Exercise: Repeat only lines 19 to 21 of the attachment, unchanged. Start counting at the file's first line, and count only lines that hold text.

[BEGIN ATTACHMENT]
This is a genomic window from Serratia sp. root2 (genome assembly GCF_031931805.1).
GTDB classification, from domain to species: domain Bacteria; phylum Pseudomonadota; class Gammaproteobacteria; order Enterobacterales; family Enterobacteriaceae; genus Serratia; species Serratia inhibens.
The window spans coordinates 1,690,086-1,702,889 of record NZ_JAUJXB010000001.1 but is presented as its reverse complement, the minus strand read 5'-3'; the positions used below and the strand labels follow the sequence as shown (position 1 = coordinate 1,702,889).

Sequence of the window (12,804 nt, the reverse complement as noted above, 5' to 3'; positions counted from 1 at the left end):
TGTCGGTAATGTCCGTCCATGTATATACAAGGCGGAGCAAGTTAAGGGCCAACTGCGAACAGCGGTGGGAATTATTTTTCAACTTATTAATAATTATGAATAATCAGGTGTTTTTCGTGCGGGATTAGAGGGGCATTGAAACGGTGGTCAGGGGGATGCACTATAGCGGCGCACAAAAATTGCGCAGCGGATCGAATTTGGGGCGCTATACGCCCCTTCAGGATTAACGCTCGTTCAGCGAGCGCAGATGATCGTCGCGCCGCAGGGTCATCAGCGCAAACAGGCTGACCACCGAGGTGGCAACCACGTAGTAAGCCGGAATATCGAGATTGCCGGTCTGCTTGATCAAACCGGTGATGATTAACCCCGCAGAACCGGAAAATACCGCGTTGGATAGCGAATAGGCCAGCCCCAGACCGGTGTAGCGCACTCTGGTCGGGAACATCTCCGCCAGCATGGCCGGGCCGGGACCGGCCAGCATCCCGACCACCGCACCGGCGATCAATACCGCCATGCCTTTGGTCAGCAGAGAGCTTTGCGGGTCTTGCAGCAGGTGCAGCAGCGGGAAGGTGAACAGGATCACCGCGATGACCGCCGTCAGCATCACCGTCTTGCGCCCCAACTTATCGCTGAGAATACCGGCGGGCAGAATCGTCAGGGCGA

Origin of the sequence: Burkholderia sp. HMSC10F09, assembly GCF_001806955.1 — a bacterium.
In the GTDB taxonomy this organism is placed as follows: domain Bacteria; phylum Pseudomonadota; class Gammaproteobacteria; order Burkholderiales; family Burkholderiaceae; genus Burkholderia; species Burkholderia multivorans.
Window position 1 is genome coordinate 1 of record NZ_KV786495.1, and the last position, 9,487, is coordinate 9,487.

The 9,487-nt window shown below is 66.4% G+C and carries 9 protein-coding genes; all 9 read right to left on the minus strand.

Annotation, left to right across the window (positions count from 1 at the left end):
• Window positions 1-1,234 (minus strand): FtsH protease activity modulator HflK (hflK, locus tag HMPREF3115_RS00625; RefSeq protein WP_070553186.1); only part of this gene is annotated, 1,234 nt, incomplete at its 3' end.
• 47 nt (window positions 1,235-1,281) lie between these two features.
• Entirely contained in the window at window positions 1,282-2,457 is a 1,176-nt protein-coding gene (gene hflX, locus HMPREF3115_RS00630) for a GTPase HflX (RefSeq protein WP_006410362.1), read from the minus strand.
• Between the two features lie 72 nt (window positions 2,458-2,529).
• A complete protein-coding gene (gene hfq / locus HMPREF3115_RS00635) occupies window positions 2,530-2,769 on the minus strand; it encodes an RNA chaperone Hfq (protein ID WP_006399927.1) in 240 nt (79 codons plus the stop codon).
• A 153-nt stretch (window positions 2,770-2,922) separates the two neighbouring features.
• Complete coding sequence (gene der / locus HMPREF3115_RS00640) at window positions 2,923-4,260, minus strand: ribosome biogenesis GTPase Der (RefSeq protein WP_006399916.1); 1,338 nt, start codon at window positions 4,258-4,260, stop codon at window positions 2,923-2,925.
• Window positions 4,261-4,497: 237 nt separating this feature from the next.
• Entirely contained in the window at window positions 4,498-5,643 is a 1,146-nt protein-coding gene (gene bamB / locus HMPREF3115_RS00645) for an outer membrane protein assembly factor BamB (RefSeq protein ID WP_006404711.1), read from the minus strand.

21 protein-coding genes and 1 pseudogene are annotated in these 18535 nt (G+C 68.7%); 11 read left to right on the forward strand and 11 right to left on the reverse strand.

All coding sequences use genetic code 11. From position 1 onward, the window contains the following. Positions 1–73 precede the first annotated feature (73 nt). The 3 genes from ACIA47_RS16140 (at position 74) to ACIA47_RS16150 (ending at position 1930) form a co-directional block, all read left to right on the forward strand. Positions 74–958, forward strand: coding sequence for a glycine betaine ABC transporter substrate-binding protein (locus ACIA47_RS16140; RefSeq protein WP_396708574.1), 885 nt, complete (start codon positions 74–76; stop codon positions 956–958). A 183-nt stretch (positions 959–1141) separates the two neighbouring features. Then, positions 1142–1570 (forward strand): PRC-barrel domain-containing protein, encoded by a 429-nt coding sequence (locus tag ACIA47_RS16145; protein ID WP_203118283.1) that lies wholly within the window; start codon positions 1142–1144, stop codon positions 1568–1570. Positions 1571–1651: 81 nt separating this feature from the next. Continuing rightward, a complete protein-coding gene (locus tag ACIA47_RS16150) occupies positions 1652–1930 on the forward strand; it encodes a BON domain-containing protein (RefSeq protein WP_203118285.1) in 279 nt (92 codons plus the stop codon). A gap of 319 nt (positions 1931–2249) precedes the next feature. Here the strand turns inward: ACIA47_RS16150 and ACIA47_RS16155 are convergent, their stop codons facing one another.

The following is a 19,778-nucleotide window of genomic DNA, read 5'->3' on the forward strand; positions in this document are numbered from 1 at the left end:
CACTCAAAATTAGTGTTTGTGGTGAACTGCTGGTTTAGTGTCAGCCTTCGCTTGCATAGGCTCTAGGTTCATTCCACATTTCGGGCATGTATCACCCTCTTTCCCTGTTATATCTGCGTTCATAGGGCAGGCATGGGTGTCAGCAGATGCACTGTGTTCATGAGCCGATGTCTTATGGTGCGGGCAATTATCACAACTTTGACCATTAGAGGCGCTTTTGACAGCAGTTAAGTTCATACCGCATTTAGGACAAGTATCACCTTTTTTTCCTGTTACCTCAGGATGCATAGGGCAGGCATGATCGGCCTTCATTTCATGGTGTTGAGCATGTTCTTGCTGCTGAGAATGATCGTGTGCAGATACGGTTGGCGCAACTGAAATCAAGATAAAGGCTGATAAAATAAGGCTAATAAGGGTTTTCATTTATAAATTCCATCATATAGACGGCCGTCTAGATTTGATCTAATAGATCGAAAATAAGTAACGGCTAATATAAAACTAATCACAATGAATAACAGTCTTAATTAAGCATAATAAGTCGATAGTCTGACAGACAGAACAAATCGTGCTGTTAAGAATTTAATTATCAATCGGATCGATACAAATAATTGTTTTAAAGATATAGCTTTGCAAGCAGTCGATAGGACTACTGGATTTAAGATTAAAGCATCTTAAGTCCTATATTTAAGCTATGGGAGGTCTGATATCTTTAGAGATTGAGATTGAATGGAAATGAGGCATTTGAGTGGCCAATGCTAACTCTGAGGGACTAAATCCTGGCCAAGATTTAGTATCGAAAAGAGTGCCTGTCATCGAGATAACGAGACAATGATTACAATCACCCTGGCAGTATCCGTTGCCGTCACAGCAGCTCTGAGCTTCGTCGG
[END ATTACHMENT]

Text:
• Entirely contained in the window at window positions 4,498-5,643 is a 1,146-nt protein-coding gene (gene bamB / locus HMPREF3115_RS00645) for an outer membrane protein assembly factor BamB (RefSeq protein ID WP_006404711.1), read from the minus strand.

21 protein-coding genes and 1 pseudogene are annotated in these 18535 nt (G+C 68.7%); 11 read left to right on the forward strand and 11 right to left on the reverse strand.

All coding sequences use genetic code 11. From position 1 onward, the window contains the following. Positions 1–73 precede the first annotated feature (73 nt). The 3 genes from ACIA47_RS16140 (at position 74) to ACIA47_RS16150 (ending at position 1930) form a co-directional block, all read left to right on the forward strand. Positions 74–958, forward strand: coding sequence for a glycine betaine ABC transporter substrate-binding protein (locus ACIA47_RS16140; RefSeq protein WP_396708574.1), 885 nt, complete (start codon positions 74–76; stop codon positions 956–958). A 183-nt stretch (positions 959–1141) separates the two neighbouring features. Then, positions 1142–1570 (forward strand): PRC-barrel domain-containing protein, encoded by a 429-nt coding sequence (locus tag ACIA47_RS16145; protein ID WP_203118283.1) that lies wholly within the window; start codon positions 1142–1144, stop codon positions 1568–1570. Positions 1571–1651: 81 nt separating this feature from the next. Continuing rightward, a complete protein-coding gene (locus tag ACIA47_RS16150) occupies positions 1652–1930 on the forward strand; it encodes a BON domain-containing protein (RefSeq protein WP_203118285.1) in 279 nt (92 codons plus the stop codon). A gap of 319 nt (positions 1931–2249) precedes the next feature. Here the strand turns inward: ACIA47_RS16150 and ACIA47_RS16155 are convergent, their stop codons facing one another.